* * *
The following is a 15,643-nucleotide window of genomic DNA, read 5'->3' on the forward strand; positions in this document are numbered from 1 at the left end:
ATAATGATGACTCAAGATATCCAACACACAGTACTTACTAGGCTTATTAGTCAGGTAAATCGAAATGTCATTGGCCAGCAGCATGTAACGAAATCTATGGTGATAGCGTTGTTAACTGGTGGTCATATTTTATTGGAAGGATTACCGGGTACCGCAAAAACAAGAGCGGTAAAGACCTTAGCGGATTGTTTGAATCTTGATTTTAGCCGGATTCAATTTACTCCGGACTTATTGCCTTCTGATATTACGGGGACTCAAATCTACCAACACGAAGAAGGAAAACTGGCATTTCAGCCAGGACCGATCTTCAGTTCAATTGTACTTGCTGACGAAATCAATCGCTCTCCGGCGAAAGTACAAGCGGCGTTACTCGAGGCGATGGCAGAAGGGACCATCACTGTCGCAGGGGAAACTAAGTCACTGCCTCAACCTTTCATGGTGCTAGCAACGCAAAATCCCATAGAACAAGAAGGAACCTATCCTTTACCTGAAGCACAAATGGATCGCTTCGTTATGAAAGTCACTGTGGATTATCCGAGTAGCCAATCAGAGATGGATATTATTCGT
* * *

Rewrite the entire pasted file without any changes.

The following is a 15,643-nucleotide window of genomic DNA, read 5'->3' on the forward strand; positions in this document are numbered from 1 at the left end:
ATAATGATGACTCAAGATATCCAACACACAGTACTTACTAGGCTTATTAGTCAGGTAAATCGAAATGTCATTGGCCAGCAGCATGTAACGAAATCTATGGTGATAGCGTTGTTAACTGGTGGTCATATTTTATTGGAAGGATTACCGGGTACCGCAAAAACAAGAGCGGTAAAGACCTTAGCGGATTGTTTGAATCTTGATTTTAGCCGGATTCAATTTACTCCGGACTTATTGCCTTCTGATATTACGGGGACTCAAATCTACCAACACGAAGAAGGAAAACTGGCATTTCAGCCAGGACCGATCTTCAGTTCAATTGTACTTGCTGACGAAATCAATCGCTCTCCGGCGAAAGTACAAGCGGCGTTACTCGAGGCGATGGCAGAAGGGACCATCACTGTCGCAGGGGAAACTAAGTCACTGCCTCAACCTTTCATGGTGCTAGCAACGCAAAATCCCATAGAACAAGAAGGAACCTATCCTTTACCTGAAGCACAAATGGATCGCTTCGTTATGAAAGTCACTGTGGATTATCCGAGTAGCCAATCAGAGATGGATATTATTCGT